In 2021, the Documents d’Artistes Network partnered with AICA France and the Art Newspaper France for the program “Points of View,” launched by the DDA network with the goal of writing and publishing critical texts using the Documents d’Artistes resource website. The first text by one of our four laureates, Elora Weill-Engerer, is published here; it has also been published in The Art Newspaper France and on the AICA France website.
The term sopitive (from sopio, “asleep; calm”), used by Roland Barthes, describes the softening and soothing nature of certain mucosal, milky and creamy substances whose components only adhere imperfectly: in between soft and liquid, the sopitive is marked by its material and visual, as well as sensual, symbolic and social properties. Metonymically, the sopitive image is nebulous, vaporous, made of layers and enveloping films; visually, its range is whites and pastels. This image is based on a paradox: physically impeded or morally inhibited, the eye is drawn to, or seduced by the sopitive but does not possess it. Thus it attracts and lulls, like a cake covered in frosting, inciting a hubris of surplus, of unusual overflow or out-of-self. In its tactile aspects and opaline depths, the sopitive image literally awakens the appetite. But to go beyond the strictly artistic, the sopitive addresses the problematic of the visible and invisible, contemplating the relationship of art to the real. What lies beneath this burying, perhaps mistakenly perceived as protective? Is it not in coating the primary object that the artist connects it to desire and knowledge?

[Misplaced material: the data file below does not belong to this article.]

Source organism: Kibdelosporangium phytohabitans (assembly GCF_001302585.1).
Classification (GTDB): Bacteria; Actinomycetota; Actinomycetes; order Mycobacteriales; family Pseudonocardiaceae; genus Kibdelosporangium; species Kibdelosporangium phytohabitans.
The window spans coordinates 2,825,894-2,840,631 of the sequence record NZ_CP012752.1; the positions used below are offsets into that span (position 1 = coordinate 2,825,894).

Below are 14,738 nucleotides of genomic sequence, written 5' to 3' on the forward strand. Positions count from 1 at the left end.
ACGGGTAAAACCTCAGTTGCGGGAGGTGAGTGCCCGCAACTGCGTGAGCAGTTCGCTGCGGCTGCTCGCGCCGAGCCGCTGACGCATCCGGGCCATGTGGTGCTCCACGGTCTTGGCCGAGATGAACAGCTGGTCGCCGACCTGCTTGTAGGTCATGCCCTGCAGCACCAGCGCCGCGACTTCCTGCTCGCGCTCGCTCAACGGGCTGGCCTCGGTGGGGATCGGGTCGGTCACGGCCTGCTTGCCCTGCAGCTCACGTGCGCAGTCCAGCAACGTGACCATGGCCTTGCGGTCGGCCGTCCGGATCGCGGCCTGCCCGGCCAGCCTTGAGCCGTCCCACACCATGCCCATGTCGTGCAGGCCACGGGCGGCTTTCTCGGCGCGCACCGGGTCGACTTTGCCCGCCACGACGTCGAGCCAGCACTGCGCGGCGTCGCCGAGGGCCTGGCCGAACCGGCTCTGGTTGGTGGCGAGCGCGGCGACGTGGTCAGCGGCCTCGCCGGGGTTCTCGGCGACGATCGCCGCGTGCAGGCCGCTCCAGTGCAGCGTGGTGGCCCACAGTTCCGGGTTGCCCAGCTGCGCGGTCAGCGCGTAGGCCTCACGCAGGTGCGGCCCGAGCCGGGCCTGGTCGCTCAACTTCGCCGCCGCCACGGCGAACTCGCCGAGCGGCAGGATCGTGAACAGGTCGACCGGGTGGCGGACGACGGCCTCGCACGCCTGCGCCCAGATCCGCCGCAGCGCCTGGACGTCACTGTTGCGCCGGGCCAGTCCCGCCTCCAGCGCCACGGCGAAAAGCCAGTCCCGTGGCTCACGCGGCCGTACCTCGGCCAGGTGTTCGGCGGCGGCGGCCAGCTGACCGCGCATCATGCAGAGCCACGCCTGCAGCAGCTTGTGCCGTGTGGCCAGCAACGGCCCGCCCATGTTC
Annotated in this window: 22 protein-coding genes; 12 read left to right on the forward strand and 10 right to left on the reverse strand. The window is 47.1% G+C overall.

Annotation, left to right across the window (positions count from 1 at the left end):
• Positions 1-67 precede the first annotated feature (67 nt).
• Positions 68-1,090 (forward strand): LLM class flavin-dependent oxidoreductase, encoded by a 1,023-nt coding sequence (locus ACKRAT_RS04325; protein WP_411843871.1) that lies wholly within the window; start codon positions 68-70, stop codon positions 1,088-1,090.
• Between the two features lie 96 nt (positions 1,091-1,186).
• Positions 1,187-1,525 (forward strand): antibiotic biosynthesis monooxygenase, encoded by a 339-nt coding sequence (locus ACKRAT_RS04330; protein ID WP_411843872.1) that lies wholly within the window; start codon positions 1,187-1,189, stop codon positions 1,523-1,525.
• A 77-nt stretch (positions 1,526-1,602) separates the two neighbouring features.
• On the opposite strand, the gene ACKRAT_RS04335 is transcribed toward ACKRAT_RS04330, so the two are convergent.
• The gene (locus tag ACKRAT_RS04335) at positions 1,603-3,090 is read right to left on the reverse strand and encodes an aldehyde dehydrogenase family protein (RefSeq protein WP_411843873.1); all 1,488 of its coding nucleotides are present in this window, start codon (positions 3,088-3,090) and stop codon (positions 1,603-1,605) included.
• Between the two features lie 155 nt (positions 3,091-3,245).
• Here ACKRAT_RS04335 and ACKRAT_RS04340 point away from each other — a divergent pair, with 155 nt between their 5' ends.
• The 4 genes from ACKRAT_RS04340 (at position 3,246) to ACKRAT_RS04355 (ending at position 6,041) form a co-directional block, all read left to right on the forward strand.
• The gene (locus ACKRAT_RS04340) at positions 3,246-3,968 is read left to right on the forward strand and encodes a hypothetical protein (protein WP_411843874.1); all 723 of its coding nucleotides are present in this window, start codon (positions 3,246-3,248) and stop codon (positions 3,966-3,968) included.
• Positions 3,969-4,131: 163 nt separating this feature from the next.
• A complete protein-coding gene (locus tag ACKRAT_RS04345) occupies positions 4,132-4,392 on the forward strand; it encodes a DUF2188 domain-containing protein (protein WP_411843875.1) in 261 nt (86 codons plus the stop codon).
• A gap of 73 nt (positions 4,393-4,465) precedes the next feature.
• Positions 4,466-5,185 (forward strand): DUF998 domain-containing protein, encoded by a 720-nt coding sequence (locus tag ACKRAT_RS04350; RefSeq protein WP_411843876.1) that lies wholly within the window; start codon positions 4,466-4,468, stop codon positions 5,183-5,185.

Studying a part of contemporary art in light of this notion makes it possible to connect different works of visual art through a vocabulary that might seem more appropriate to cooking: the soft, soothing, sweet or foamy. A pictorial approach to the sopitive can be quite productive in that painting itself can be understood as preparation, emulsion, plasticity and stratification. Hence the sopitive as the functioning of the image, but also as a metaphor for painting, with its coating, base, layers and glaze. Abel Techer and David Wolle are tied to this notion through different art practices, in literal and figurative ways. The paintings of these two artists have this in common: they summon a similar vision of the painted object, one in which the figure does not escape change. The sopitive is based on two themes, one of semi-liquid materials (fluids, viscosities, foams, creams), and another related to the transitory, fleeting, inconstant states of the social individual (Abel Techer) or the amorphous (David Wolle). On the subject of gestation or regeneration, the sopitive goes right along with the origin myth. In Techer as in Wolle, we find, in a singular manner, curios from childhood: porcelain rabbits, pompoms and trinkets, in the first case; marshmallows, salt dough, and sugar decorations in the second. For Techer, the accumulation of layers and glazes doubles that of the skin, which regrows symbolically with each molt of the subject. Cream and milk restore and fortify the physical attributes of the one who ingests them: “milk is cosmetic, it joins, covers, restores. Moreover, its purity, associated with the innocence of a child, is a token of strength, of a strength which is not revulsive, not congestive, but calm, white, lucid, the equal of reality” (Roland Barthes). Covered in shaving cream, shrouded in a milky haze, Techer’s gender fluid, hairless bodies dissolve in the surrounding space through a non-delineation of contours. Individuality encloses them no less in space than in time: the blurring recalls their mutating status, and the white, including classical symbols of virginal lactescence, returns them to a pre-natal state. The same principle of transformation can be found in Wolle’s paintings: out of a digital model or modeling clay, the artist builds a soft, polymorphous architecture with round, blunt lines that escape obvious function. Without any tangible background, the absence of scale confers them a gargantuan, autophagic dimension in which the sopitive body feeds on what it is made of. It gets glued like a fly to a trap. David Wolle’s creams droop, drip and turn to liquid from castles of almond paste collapsed under attack. The architectural and alimentary are interchangeable, Rococo tableware like old, formless pastries, the contents spilling the container. To use another formula by Barthes, painting has an “alimentary sensuality” that can be licked and savored, one that is both grotesque and gratifying. Morality repels it, the eye covets it. The sopitive coating is thus a guise of the pictorial medium itself, represented in this rococo kitchen whose base, or primary object, is sediment, buried under viscous layers with acid colors. At the same time, Wolle’s shapeless forms try to resemble something recognizable, like ghosts awkwardly posing as creatures of flesh and blood. Stimulating the eye with overkill as much as camouflage is the cry of the sopitive: the eye finds in the haptic, a term for the phenomenon of touch, a new surface charged with desire. In contrast to the optic, the haptic calls up a smooth space, nonstriated and without visual depth, “a space of affects more than one of properties” (Gilles Deleuze). Neither are there rough edges in the sopitive, which, in the words of moisturizer advertising, annihilates wrinkles and pain